Demographical and Clinical Characteristics
A total of 61 patients were screened for eligibility. Of these patients, 7 were excluded (see) and 14 patients dropped out during the study (13 patients in the VR group and 1 patient in the waitlist group) because of various reasons; most of them did not complete the treatment according to the guideline. Three participants thought VR would not be helpful at the beginning of use, another 3 felt motion sickness while using VR, and the remaining 7 reported discontinuing due to personal reasons including loss of motivation. One participant in the waitlist group was absent at the follow-up assessment.
At baseline, the 2 groups did not differ significantly regarding demographic characteristics or initial clinical assessment scores (). Demographic information of completers was described in , and there were no significant differences except for the PDSS scores. The average PDSS score in 13 dropout patients in the VR group was 12.46; the average in patients who did not drop out was 14.8 in the VR group and 11.95 in the waitlist group. The average of use time acquired from in-app data was 245 minutes (SD 61.44, median 250, range 105-457). Patients completed the SSQ every session, and the average SSQ from all patients and sessions was 12.26 (SD 13.26, median 6, range 0-48). There was no relationship between the SSQ scores and any clinical scales at both baseline and final assessment. displays change in SSQ over time. The number of sessions performed was significantly associated with lower SSQ scores (β=–.17, t19=–2.24, P=.03); however, there was no correlation between changes in SSQ and changes in any clinical scale we measured.
|Characteristics||VRa training group (n=33)||Waitlist group (n=21)||t/χ2||P value|
|Gender, n (%)|
|Male||13 (39)||7 (33)||0.02||.87|
|Female||21 (60)||14 (67)||0.05||.82|
|Education, n (%)|
|<High||10 (30)||12 (57)||2.84||.09|
|>College||23 (70)||9 (43)||—b||—|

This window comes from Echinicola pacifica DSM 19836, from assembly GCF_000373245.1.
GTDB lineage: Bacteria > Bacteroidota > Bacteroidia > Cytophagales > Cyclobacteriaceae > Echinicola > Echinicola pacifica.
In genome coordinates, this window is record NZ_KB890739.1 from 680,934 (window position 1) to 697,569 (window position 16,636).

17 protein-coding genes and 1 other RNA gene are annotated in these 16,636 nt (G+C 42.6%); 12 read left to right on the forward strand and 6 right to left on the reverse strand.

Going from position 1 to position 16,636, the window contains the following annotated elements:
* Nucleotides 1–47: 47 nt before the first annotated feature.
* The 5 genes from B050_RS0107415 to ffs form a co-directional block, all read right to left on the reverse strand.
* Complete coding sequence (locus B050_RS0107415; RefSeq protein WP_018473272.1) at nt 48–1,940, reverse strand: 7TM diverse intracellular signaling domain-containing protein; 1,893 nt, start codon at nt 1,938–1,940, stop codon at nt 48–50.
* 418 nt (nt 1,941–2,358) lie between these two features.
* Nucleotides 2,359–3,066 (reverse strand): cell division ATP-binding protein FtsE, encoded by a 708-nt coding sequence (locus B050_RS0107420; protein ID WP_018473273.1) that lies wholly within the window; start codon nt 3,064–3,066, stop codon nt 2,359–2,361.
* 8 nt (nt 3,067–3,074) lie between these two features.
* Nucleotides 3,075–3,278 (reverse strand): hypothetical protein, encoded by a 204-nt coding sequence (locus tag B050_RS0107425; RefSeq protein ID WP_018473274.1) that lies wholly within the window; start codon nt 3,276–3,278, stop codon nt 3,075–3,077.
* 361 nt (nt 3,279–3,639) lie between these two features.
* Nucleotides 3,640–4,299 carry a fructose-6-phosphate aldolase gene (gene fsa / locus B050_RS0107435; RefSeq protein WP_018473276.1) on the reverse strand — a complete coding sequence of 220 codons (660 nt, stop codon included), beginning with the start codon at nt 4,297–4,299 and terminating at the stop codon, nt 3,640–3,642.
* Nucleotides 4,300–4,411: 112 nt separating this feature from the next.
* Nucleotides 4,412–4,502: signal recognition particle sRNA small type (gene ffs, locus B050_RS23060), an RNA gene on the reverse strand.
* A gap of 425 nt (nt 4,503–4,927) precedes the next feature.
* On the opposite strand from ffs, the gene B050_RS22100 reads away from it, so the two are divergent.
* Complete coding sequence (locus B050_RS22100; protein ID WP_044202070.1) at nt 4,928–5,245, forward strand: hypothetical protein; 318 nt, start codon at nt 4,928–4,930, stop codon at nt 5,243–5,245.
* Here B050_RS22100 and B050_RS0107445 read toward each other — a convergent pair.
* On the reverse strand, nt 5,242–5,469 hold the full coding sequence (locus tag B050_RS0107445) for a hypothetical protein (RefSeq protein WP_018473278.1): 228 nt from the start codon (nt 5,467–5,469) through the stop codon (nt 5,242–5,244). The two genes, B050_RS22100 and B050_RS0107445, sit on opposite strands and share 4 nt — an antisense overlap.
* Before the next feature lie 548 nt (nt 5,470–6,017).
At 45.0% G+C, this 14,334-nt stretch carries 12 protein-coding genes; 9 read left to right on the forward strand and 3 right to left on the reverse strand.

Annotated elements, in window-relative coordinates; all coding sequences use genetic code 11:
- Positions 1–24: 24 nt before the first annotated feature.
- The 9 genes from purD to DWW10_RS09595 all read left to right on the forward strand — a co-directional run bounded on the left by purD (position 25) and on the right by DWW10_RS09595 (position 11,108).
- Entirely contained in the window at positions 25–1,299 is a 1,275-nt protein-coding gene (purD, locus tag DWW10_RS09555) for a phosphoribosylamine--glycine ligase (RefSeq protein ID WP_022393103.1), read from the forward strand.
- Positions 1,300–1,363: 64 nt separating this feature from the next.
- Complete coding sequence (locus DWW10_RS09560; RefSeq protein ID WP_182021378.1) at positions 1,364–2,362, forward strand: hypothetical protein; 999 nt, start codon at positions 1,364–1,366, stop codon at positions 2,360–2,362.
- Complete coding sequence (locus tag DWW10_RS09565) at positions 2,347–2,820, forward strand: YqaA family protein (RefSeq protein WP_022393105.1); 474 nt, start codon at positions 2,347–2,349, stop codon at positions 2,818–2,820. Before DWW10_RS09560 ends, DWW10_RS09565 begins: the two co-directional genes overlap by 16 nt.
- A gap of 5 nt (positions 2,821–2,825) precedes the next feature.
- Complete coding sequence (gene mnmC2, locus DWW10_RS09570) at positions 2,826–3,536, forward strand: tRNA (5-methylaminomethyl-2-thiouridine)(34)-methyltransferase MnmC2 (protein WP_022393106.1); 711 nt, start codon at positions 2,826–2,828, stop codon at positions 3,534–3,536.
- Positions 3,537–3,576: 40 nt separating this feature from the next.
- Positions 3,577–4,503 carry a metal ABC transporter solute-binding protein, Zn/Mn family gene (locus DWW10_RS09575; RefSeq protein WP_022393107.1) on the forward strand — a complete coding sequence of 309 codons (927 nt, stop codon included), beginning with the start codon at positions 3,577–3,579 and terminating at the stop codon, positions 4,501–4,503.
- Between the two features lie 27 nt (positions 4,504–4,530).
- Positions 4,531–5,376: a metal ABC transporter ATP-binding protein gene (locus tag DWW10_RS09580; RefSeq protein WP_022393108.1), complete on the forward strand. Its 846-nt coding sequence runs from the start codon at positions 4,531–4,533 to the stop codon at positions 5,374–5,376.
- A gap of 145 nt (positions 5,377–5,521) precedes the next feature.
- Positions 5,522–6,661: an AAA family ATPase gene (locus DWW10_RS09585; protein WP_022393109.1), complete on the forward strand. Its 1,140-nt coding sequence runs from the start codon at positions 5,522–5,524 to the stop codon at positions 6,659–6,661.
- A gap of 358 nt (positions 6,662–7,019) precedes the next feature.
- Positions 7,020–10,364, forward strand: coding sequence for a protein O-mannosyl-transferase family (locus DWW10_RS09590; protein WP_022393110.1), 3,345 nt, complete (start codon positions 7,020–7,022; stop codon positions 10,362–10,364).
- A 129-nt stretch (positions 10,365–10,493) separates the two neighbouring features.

|Occupation, n (%)|
|Employed||18 (54)||13 (60)||0.23||.87|
|Unemployed||15 (45)||8 (40)||—||—|
|Age (years), mean (SD)||35.84 (10.37)||37.14 (13.54)||0.30||.77|
|Duration of illness (months), mean (SD)||67.74 (65.70)||56.94 (66.34)||–0.25||.80|
|Intelligence score, mean (SD)||95.92 (17.40)||92.44 (11.01)||0.77||.44|
|Psychotropic medication use|
|Antidepressants, n (%)||30 (91)||19 (91)||0||>.99|
|Anxiolytics, n (%)||23 (70)||16 (76)||0.04||.83|
|HRSDc, mean (SD)||15.06 (8.85)||14.29 (5.87)||0.39||.70|
|PDSSd, mean (SD)||13.88 (4.29)||12.29 (3.35)||1.52||.13|
|STAIe_TOTAL, mean (SD)||55.36 (12.54)||53.43 (10.29)||0.01||.98|
|STAI_Sf||53.58 (13.03)||55.43 (8.24)||0.62||.54|
|STAI_Tg||108.94 (24.75)||108.86 (17.32)||–0.64||.52|
|KIDS-SRh, mean (SD)||15.55 (8.8)||17.43 (7.86)||–0.82||.42|
|PSSi, mean (SD)||19.97 (4.51)||19.05 (4.01)||0.78||.43|
|K-SADSj, mean (SD)||82.36 (21.24)||91.38 (19.23)||–1.61||.11|
|ASIk, mean (SD)||69.91 (32.88)||72.1 (28.55)||–0.26||.80|
|HADSl, mean (SD)||21.24 (9.12)||21.24 (7.08)||—||—|
|ANXm||11.27 (4.62)||11.38 (3.71)||–0.09||.92|
|DEPn||9.97 (4.83)||9.86 (3.64)||0.10||.92|
|APPQo, mean (SD)||85.15 (43.86)||86.86 (48.82)||–0.13||.90|
|AGORAp||31.42 (14.78)||29.29 (20.25)||0.41||.67|
|SOCIALq||27.52 (19.14)||36.19 (19.21)||–1.62||.11|
|INTEROr||26.21 (14.71)||21.38 (15.37)||1.14||.26|
|BSQs, mean (SD)||58.03 (13.46)||59.71 (13.24)||–0.45||.65|
aVR: virtual reality.
cHRSD: Hamilton Rating Scale for Depression.
dPDSS: Panic Disorder Severity Scale.
eSTAI: State and Trait Anxiety questionnaire.
fSTAI_S: state anxiety.
gSTAI_T: trait anxiety.
hKIDS-SR: Korean Inventory of Depressive Symptomatology.
iPSS: Perceived Stress Scale.
jK-SADS: Korean Inventory of Social Avoidance and Distress Scale.
kASI: Anxiety Sensitivity Index.
lHADS: Hospital Anxiety and Depression Scale.
mANX: Anxiety subscale of HADS.
nDEP: depression subscale of HADS.
oAPPQ: Albany Panic and Phobia Questionnaire.
pAGORA: agoraphobia subscale of APPQ.
qSOCIAL: social anxiety subscale of APPQ.